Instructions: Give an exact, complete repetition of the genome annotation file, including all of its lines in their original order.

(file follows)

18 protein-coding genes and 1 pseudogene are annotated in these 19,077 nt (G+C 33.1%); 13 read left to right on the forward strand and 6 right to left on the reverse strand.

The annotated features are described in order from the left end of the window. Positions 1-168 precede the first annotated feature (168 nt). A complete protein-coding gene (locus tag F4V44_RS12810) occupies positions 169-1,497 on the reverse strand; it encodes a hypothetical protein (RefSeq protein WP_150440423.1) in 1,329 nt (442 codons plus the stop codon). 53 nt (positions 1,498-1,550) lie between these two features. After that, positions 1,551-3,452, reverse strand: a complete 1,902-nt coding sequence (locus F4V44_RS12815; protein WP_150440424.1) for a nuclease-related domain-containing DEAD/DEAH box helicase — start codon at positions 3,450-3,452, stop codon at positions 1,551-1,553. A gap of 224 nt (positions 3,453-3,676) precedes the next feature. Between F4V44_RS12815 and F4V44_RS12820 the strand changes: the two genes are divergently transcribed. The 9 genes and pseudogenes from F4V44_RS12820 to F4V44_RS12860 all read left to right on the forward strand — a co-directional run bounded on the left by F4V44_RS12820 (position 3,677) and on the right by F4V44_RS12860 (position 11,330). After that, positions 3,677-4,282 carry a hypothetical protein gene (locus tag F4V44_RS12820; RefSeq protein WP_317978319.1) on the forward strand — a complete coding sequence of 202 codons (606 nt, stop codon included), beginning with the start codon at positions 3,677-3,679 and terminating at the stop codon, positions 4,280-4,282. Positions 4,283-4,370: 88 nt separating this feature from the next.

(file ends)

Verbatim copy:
18 protein-coding genes and 1 pseudogene are annotated in these 19,077 nt (G+C 33.1%); 13 read left to right on the forward strand and 6 right to left on the reverse strand.

The annotated features are described in order from the left end of the window. Positions 1-168 precede the first annotated feature (168 nt). A complete protein-coding gene (locus tag F4V44_RS12810) occupies positions 169-1,497 on the reverse strand; it encodes a hypothetical protein (RefSeq protein WP_150440423.1) in 1,329 nt (442 codons plus the stop codon). 53 nt (positions 1,498-1,550) lie between these two features. After that, positions 1,551-3,452, reverse strand: a complete 1,902-nt coding sequence (locus F4V44_RS12815; protein WP_150440424.1) for a nuclease-related domain-containing DEAD/DEAH box helicase — start codon at positions 3,450-3,452, stop codon at positions 1,551-1,553. A gap of 224 nt (positions 3,453-3,676) precedes the next feature. Between F4V44_RS12815 and F4V44_RS12820 the strand changes: the two genes are divergently transcribed. The 9 genes and pseudogenes from F4V44_RS12820 to F4V44_RS12860 all read left to right on the forward strand — a co-directional run bounded on the left by F4V44_RS12820 (position 3,677) and on the right by F4V44_RS12860 (position 11,330). After that, positions 3,677-4,282 carry a hypothetical protein gene (locus tag F4V44_RS12820; RefSeq protein WP_317978319.1) on the forward strand — a complete coding sequence of 202 codons (606 nt, stop codon included), beginning with the start codon at positions 3,677-3,679 and terminating at the stop codon, positions 4,280-4,282. Positions 4,283-4,370: 88 nt separating this feature from the next.